Gone Lawn
a journal of literature
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Gone Lawn 8
Summer, 2012
guest edited by Edmond Caldwell

Featured Excerpt

New Works

Malcolm Sutton

From Scenes from a Failing Horizon part 1, "Field Trips"


For fear of commenting on history, I booked the bus for an a unheard-of provincial park, accessible through a corn field. Ahead now, a path faded into muddy vagueness, the forest ahead either a paradise or the bottomside of hell, roots with green leaves reaching at something they could never attain. No one could wait to enter. There, at the trailhead, a brown-painted box, holding maps and a guest list. You need to sign the list, I told them, so that if someone goes missing we know who it is. Meanwhile I asked, What does this remind you of? not referring to anything particular. The student pressing his pencil against the list, forming the letters of his name, lifted his head up and said, Reminds me of all other places that I have to sign in. Okay, I said. Sure. What else does it remind you of? At these words I felt someone, my husband, criticizing me—for masterminding their experience, that they have bold insights! You are funneling them towards what you think will make bold insights! As soon as they discover this they will realize exactly what part of the allegory they perform: the naïve followers drawn to a dark unknown, coming into awareness, via their leader. You the present, they the improbable future. But I have given them nothing to go on, I responded in my head. They resist or give in, but it ends there.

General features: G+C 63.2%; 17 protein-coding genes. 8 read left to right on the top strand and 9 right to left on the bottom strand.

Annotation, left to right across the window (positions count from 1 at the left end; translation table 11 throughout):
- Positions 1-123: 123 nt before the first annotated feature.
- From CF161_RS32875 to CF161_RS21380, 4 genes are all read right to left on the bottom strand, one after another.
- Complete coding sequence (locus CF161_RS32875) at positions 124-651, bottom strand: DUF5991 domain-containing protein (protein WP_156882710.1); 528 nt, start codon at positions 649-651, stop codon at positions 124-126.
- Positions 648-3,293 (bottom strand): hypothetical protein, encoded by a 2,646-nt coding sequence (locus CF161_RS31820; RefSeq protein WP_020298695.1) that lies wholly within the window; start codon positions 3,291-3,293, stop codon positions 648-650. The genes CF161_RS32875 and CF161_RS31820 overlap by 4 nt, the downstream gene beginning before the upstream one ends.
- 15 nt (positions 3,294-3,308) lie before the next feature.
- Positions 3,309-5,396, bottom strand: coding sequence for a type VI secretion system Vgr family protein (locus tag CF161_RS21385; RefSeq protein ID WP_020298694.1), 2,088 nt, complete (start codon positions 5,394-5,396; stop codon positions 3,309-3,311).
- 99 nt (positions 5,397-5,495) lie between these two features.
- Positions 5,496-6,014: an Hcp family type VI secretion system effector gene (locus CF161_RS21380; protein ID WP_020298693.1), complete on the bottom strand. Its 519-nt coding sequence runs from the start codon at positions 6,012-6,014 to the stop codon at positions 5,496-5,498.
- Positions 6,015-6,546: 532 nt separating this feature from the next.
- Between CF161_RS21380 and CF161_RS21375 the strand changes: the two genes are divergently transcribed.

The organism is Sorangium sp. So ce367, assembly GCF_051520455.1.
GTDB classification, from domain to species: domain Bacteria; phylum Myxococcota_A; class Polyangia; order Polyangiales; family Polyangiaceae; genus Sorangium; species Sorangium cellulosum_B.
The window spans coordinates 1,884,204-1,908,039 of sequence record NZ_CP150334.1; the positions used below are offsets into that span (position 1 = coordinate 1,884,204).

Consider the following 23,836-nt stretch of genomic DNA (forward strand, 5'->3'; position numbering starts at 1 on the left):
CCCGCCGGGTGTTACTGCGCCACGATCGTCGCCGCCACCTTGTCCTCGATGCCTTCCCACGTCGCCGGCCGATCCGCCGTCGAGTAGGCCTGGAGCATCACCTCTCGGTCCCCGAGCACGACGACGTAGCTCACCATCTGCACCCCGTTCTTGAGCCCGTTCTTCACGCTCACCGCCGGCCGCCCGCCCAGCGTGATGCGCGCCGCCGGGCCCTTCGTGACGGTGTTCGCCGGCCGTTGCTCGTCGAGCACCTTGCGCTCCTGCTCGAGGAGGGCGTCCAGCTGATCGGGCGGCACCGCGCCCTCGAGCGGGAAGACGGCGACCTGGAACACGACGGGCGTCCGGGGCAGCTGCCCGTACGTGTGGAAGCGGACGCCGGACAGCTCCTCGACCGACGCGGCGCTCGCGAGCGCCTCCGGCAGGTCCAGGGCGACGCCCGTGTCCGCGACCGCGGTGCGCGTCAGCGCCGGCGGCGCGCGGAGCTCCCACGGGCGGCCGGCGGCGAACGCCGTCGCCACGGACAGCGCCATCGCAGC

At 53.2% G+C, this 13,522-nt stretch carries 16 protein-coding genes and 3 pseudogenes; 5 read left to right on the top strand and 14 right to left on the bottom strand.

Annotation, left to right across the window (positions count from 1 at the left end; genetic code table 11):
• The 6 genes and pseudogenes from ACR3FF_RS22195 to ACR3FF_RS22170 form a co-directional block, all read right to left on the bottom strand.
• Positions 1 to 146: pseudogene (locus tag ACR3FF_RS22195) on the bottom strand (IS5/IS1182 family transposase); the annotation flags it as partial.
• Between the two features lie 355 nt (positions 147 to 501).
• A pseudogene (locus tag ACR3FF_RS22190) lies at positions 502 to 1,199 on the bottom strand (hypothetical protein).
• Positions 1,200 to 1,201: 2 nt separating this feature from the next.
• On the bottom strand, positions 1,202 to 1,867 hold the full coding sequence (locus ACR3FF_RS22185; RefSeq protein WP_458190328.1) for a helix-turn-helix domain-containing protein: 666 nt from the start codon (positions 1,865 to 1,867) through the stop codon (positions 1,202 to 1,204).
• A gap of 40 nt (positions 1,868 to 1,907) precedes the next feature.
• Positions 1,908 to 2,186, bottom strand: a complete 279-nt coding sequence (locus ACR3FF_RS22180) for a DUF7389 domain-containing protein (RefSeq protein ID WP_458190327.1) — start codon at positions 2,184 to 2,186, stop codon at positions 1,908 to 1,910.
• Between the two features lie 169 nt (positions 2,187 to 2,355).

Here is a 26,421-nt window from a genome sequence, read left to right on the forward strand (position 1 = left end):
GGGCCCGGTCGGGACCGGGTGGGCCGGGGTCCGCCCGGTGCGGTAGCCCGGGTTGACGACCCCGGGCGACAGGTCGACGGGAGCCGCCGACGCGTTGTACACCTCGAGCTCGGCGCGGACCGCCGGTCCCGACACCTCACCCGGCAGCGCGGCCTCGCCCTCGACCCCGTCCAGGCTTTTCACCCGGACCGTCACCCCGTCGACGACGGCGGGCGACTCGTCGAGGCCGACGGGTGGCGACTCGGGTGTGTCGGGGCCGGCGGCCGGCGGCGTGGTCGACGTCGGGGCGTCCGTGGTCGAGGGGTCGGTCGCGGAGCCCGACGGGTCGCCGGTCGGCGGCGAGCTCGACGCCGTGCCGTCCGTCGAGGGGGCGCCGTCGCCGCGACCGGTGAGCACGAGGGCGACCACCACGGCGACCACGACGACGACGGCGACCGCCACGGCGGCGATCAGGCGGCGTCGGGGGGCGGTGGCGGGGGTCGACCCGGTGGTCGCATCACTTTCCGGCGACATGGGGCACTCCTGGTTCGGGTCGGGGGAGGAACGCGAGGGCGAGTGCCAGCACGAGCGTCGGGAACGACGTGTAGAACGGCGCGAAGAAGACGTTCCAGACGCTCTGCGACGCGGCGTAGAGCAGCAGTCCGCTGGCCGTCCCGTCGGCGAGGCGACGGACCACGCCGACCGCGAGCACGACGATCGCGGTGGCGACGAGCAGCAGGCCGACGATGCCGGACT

The students are well ahead of me. They know that I am not the same when not in school, that I follow the rules of school when in school, but outside the school do not, that I go out to restaurants with people whom they don't know, who are not other teachers, that I have a girlfriend, whom I kiss, whom, yes, I suppose I am in love with. Even after class I am not the same as during class, I am more relaxed, more frank, will talk to them as though they are adults, would even cut a deal with a student. Though they know I have this life, they do not really believe it. But it does not matter. This they have learned: their freedom lies in the interplay between the school and me, and that when the school is not there, the rules I uphold might disappear, unless they are rules that I believe in outside the school. They know this through observation, not through sympathy to my situation. They know this because they want this arena. Some of them, despite knowing a flexible system of rules, continue to uphold those of the school even outside school. I don't want to call them brownnosers or teachers pets, but they will form our future workforce, which is to say they will become adults. Other of them call me by my first name, realizing we are outside of something, that things have changed. Yet there is no comfortable relationship possible, the first name is a stepping stone to casual wrestling, profanity, and pushing to know what websites I frequent. I want to know nothing more of them. Our relationship is impossible.